When all residents of a 460-bed nursing home were tuberculin tested after discovery of a fatal case of pulmonary tuberculosis, 34% reacted, including 6% who gave boosted reactions. Twenty-four of 262 (9.2%) nonreactors converted to tuberculin reactors 6 months after exposure. Six of the convertors were among the 21% of the residents who were originally considered anergic on the basis of negative Candida and Trichophyton skin tests. These results confirm the observation that aged nursing home residents have lower rates of tuberculin reactivity than earlier in their lives, and that tuberculosis is a nosocomial infection in nursing homes. However, generalized immune senescence cannot be invoked as a reason for apparent susceptibility because the very marker of infection - the development of tuberculin reaction - is evidence of some degree of immune competence. Furthermore, the presence of cutaneous anergy as clinically determined does not predict inability to develop an immune response to the tubercle bacillus.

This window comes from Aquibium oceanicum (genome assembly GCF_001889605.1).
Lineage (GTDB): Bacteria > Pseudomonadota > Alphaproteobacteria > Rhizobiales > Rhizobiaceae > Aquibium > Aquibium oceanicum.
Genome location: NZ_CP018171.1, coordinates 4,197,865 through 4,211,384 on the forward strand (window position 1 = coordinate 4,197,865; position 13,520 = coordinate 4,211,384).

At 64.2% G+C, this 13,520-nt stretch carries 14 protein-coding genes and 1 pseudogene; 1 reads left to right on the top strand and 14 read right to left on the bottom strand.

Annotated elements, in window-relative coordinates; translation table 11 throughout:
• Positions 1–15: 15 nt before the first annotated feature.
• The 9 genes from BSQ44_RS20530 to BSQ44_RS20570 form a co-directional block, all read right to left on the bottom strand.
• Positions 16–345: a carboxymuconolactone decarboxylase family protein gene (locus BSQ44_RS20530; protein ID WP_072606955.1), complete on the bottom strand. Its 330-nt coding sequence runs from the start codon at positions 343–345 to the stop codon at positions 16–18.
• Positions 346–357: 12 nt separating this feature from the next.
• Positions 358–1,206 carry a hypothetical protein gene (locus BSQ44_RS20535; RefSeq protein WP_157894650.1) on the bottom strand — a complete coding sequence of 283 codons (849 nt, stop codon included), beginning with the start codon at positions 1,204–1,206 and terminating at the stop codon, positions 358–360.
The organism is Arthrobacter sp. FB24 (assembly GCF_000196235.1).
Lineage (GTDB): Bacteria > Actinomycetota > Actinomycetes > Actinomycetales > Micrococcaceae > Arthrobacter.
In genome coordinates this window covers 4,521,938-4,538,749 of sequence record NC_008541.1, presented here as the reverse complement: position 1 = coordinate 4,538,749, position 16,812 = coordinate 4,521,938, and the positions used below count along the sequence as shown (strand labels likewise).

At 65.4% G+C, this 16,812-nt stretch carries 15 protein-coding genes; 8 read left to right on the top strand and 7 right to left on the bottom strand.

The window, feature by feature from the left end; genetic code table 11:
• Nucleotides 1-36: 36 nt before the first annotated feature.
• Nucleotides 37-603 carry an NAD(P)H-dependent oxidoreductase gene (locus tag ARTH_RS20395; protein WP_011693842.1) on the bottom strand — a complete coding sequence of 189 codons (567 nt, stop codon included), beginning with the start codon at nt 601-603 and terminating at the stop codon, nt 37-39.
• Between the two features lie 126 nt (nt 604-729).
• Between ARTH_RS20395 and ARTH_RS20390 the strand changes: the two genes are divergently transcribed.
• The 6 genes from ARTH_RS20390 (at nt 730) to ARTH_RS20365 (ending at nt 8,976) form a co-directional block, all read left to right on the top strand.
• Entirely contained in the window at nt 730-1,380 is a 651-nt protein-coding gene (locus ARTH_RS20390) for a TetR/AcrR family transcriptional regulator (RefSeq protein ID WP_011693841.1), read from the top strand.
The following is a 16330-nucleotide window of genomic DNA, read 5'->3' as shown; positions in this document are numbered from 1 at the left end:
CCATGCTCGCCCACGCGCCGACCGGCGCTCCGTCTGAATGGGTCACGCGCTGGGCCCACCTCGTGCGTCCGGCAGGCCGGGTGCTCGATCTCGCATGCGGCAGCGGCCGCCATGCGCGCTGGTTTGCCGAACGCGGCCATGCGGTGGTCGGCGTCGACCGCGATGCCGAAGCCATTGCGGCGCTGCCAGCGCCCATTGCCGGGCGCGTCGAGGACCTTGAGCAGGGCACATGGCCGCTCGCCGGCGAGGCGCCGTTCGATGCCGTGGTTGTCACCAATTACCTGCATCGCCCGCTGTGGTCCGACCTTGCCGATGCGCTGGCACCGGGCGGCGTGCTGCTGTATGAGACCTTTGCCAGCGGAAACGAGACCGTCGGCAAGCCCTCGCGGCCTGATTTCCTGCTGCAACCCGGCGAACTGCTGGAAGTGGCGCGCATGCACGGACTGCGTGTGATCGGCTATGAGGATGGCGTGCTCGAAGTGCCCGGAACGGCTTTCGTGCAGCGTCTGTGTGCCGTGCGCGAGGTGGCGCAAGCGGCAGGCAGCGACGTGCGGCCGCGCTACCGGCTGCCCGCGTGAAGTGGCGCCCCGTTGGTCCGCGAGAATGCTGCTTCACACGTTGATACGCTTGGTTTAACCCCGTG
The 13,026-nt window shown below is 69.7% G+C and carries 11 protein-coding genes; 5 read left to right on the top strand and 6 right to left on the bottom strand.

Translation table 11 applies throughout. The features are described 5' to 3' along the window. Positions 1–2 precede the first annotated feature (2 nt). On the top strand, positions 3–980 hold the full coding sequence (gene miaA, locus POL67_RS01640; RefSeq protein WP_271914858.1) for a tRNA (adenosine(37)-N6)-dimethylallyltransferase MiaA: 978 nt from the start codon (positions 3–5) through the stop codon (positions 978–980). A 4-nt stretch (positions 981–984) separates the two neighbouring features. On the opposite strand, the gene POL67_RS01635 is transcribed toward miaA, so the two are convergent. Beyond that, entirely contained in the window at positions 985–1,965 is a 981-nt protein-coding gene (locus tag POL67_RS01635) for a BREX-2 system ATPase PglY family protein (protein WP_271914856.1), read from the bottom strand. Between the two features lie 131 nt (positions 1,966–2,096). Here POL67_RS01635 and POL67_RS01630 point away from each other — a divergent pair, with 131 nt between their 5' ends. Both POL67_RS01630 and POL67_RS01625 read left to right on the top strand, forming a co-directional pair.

|Original language||English (US)|
|Journal||Journals of Gerontology|
|State||Published - Jan 1 1988|
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